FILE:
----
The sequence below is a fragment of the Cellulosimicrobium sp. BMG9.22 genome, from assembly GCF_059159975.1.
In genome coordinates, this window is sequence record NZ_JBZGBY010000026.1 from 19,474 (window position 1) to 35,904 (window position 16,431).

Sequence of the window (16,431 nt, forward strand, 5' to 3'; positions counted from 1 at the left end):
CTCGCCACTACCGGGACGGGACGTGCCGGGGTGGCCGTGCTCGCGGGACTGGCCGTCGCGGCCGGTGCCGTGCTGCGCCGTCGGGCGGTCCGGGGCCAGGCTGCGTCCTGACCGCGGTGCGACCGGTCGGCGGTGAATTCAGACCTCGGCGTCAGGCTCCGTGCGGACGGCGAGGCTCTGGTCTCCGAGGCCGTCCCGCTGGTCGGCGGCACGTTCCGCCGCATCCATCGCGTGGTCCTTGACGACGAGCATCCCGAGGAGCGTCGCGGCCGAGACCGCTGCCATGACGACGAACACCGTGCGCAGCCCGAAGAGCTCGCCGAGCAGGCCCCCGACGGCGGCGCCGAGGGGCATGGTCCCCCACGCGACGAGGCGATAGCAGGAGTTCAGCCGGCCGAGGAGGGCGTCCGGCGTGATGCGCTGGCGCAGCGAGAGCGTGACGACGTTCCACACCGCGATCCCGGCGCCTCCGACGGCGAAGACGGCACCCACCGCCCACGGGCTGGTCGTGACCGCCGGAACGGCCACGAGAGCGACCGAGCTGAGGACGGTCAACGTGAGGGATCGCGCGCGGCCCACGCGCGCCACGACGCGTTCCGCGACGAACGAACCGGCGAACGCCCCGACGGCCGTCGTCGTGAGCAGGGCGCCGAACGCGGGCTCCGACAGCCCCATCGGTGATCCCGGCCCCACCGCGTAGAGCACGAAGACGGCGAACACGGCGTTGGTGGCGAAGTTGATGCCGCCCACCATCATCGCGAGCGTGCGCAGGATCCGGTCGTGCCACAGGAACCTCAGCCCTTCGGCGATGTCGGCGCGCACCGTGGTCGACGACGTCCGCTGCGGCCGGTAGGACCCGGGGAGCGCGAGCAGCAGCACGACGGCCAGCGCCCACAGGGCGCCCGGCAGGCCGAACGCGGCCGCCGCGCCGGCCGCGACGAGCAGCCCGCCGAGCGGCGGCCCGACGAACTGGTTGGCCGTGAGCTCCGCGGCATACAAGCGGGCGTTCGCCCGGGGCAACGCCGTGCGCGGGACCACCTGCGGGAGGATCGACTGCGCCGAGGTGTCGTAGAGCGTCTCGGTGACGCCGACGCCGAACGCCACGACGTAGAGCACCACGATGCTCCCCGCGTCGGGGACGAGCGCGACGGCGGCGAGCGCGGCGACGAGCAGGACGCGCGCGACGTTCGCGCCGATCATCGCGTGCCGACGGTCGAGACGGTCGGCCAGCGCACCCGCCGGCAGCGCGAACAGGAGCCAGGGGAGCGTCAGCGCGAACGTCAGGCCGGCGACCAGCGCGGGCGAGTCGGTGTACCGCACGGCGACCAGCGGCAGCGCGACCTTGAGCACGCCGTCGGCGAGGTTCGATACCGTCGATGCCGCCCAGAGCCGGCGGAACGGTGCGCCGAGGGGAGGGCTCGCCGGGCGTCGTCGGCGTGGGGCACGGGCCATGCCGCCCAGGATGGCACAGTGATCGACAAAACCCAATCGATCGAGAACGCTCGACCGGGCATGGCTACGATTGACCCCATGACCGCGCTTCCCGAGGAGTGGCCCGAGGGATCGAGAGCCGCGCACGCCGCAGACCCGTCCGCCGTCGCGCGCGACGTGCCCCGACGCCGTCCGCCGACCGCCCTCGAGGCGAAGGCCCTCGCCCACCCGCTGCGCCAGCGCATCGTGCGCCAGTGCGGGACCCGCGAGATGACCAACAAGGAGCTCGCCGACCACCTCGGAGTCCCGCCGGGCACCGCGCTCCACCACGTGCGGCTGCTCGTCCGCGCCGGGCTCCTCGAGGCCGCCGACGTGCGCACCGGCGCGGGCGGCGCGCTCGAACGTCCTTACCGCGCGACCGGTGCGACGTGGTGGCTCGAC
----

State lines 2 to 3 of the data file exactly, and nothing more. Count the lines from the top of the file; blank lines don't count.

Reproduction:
In genome coordinates, this window is sequence record NZ_JBZGBY010000026.1 from 19,474 (window position 1) to 35,904 (window position 16,431).

Sequence of the window (16,431 nt, forward strand, 5' to 3'; positions counted from 1 at the left end):